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I came from a family of Marines into the family of Marines.
When I came out publicly, some photo editors had a field day searching for pictures of me with a limp wrist or some other stereotypical gay signifier - as though, after decades in the public eye, they'd suddenly come across a trove of shots where I looked like a Cher impersonator.
At university, I had been obsessed with reading about the lives of Rimbaud and Baudelaire, and I was steeped in the crazy poets, and I came to view my early subjects through that prism.
I used to own an island in the Seychelles and had a big boat there and one day I came across some Somali pirates who were passing by on their way to re-provision their boat. They didn't even acknowledge me - which is unheard of among sailors - and it was like looking into the eyes of a black mamba.
I was amazed at the support that I got when I was in there. And when I came out people knew that I was back on track. I was interested in working again.
I came down to Orange because I sold the Smothers Brothers a song called 'Chocolate,' and that gave me enough money to move down here. I was washing windows down in Orange County when they called me up and said they wanted me to do their TV show.
When I came to the CIA in the mid-'90s, our graduating class of case officers was unbelievably low. Now, after years of rebuilding, our training programs and putting our best efforts to recruit the most talented men and women, we are graduating more clandestine officers than at any time in the history of the Central Intelligence Agency.
I first saw 'The Dinner Party' in 2007 at the Brooklyn Museum in New York City. While perusing the Heritage Panels, which honor 999 women who have made important contributions to Western history, I came upon the names of two sisters, Sarah and Angelina Grimke.
Sue Monk Kidd
I came from Long Island, so I had a lot of experience at the stick. I played in junior high school, then I played in high school. The technical aspect of the game was my forte. I had all that experience, then I had strength and I was in good condition.
I came up from growing up with a lot of Catholic guilt, a lot of punk rock, hipster guilt in the later years where I think people have thrown a lot of things on me. Where I always felt like I'm not supposed to tell the horn section what to play or I don't want to come off egotistical.
When I came to Los Angeles, it was the first time that I ever felt like I belong somewhere. Not because it was wacky, but because people here understood what I felt like to perform, and there were other kids my age who wanted to do it. I didn't get looked at as God, you freak.
Jennifer Love Hewitt
I grew up on the crime stuff. Spillane, Chandler, Jim Thompson, and noir movies like Fuller, Orson Welles, Fritz Lang. When I first showed up in New York to write comics back in the late 1970s, I came with a bunch of crime stories but everybody just wanted men in tights.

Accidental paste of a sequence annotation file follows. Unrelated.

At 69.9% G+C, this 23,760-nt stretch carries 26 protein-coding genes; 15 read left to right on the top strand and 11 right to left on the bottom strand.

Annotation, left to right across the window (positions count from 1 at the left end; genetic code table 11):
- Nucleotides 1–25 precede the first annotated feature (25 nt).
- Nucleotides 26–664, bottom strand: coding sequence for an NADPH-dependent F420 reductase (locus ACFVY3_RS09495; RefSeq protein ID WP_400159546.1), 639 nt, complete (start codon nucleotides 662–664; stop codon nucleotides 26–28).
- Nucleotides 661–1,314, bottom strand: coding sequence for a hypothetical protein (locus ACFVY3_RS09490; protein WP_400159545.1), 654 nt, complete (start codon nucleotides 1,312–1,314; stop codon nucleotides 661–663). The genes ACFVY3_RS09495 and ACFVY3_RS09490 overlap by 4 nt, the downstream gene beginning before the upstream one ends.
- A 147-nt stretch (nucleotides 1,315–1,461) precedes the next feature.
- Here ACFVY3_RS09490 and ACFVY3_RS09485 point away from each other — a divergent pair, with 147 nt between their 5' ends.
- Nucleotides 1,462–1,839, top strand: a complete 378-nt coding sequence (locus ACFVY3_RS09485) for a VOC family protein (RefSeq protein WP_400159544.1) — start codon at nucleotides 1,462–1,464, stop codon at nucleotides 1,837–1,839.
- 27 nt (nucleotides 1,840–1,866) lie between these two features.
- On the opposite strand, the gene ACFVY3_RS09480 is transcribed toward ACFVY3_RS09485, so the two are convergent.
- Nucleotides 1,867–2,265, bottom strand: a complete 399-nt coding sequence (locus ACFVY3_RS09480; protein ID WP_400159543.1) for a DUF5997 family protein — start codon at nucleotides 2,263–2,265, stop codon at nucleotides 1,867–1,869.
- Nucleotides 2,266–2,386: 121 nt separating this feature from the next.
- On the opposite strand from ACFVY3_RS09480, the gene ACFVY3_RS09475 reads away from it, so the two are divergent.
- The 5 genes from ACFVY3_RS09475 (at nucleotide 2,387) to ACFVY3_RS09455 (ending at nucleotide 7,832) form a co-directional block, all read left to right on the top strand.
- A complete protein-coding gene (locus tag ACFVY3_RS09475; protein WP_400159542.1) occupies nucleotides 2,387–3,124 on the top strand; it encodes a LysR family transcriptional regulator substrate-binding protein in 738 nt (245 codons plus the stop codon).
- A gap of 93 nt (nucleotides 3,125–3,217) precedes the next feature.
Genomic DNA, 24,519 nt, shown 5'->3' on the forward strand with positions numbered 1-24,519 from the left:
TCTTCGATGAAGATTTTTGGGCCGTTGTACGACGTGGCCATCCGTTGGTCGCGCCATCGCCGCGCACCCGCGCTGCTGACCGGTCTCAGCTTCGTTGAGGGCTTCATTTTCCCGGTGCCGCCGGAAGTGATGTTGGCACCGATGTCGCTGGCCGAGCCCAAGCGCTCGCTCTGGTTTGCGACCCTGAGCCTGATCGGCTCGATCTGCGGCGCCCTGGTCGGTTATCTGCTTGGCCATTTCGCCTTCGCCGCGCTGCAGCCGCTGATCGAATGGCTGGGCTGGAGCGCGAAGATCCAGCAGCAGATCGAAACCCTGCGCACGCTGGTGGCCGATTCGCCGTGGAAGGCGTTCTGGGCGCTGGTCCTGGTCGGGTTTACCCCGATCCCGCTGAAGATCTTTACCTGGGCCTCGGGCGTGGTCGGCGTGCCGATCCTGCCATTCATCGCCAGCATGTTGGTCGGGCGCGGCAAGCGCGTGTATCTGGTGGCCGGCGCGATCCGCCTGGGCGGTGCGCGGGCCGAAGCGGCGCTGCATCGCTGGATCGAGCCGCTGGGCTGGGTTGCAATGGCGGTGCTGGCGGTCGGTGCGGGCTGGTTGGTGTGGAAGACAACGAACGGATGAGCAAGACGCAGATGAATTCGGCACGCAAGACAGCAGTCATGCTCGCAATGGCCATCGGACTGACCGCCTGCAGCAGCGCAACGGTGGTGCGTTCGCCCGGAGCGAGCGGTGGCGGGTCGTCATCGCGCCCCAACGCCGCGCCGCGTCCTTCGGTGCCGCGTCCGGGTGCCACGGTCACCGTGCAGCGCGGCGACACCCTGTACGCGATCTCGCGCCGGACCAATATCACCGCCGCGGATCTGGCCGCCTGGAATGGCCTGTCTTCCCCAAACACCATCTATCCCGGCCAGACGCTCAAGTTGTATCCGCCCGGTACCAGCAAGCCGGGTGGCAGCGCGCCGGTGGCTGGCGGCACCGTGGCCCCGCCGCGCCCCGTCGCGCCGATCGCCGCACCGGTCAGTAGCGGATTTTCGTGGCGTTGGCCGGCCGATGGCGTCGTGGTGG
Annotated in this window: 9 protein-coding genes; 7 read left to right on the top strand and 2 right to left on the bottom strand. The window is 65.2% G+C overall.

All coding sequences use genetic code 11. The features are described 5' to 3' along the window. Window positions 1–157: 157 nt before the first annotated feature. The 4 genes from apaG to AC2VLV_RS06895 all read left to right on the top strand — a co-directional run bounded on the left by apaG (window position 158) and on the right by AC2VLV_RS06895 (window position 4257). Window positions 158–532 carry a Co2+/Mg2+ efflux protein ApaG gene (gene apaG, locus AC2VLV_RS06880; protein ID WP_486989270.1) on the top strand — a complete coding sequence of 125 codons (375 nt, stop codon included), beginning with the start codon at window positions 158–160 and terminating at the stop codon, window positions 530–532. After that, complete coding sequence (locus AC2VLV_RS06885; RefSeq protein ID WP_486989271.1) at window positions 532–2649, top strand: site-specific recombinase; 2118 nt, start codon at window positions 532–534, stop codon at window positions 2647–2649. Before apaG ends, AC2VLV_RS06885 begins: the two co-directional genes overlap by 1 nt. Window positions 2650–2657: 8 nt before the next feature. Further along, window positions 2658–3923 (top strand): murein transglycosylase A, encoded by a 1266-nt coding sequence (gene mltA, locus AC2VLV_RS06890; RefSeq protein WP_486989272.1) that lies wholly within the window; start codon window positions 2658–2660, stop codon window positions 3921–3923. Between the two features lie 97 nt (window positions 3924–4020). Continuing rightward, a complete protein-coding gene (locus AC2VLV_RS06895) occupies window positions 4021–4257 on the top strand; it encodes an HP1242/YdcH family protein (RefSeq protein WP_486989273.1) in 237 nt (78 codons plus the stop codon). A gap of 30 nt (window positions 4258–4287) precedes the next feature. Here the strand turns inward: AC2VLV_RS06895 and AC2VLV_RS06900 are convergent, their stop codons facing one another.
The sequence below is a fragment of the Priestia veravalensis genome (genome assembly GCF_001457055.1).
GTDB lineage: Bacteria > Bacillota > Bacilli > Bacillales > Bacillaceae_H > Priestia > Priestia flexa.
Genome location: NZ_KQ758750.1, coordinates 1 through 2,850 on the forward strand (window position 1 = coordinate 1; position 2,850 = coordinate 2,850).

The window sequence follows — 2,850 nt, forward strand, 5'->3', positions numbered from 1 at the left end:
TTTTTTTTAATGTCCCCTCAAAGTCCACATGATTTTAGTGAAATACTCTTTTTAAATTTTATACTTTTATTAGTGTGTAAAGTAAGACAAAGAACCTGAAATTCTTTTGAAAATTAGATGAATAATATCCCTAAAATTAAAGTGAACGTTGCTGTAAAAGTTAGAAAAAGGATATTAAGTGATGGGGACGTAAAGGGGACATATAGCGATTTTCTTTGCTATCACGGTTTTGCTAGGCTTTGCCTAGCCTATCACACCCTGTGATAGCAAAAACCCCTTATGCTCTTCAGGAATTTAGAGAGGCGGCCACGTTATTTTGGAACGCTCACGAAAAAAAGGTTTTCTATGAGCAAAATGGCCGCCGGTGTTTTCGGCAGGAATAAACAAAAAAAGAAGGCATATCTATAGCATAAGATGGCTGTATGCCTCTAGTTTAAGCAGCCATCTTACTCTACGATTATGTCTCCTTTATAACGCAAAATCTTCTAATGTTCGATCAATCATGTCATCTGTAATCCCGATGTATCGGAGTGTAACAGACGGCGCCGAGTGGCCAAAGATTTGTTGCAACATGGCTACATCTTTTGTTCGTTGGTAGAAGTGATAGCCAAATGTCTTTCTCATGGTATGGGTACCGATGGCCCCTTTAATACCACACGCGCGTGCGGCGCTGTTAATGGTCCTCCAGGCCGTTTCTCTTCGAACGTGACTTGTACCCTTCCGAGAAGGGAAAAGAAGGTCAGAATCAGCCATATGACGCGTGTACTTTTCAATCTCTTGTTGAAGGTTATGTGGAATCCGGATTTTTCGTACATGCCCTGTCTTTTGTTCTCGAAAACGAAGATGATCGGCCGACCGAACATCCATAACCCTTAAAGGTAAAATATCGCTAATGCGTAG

Drama school is fundamentally practical. I didn't write any essays, so I came out with a BA honors degree in acting.
Food is a big part of my culture, so everyone knows how to cook. When I came to America and asked a babysitter to softboil an egg for my son and she didn't know how, I was shocked.
I wanted to tell my story and where I came from and my background, because it was not easy.
I got out of the Army - in my world - I came to New York, for instance, when the civil rights movement was just beginning, and that created a certain energy, a certain rumble, a certain impetus for black actors.
James Earl Jones
When I look at the system here and look at my position - not just as a basketball player, but when I look around me at the values of the people and the culture and compare them with the values of where I came from - I feel so blessed to be from Africa.
You have to understand, beauty differs from country to country. When I came to India, I found my sense of belonging and appreciation. People thought I was beautiful.
When I first arrived in America, the very first place I came was California, and I rented a house in Trance, which is about half an hour from Malibu.
I was really lucky that I came to puberty at a time when music and politics were completely intertwined.
I used to have a silk dressing gown an uncle bought in Japan and when I came downstairs in it, my dad used to call me Davinia. There was never embarrassment about that kind of thing. My sister used to dress me up a lot. She thought I was a little doll.
I used to do my own make-up. I used to have this doll that had those big eyelashes on the top and bottom, and I think I copied her when I was doing my eyes, putting false eyelashes on the bottom as well as the top. So I came up with that look myself.
Rock and Roll has certainly tried to take its toll on me. I'd rather not talk about my past excesses here, although some hardcore rockers might argue that those excesses were responsible for some great records, but I know which side I came out on.
So when I got to be about 13 or 14, I started listening - even though my parents music was way cool - to contemporary hard rock at that time, which was Aerosmith, Cheap Trick, Black Sabbath, AC/DC, Ted Nugent and all that, and that's just where I came from.
After immersing myself in the mysteries of the Electoral College for a novel I wrote in the '90s, I came away believing that the case for scrapping it is less obvious than I originally thought.
A. P. J. Abdul Kalam
John F. Kennedy
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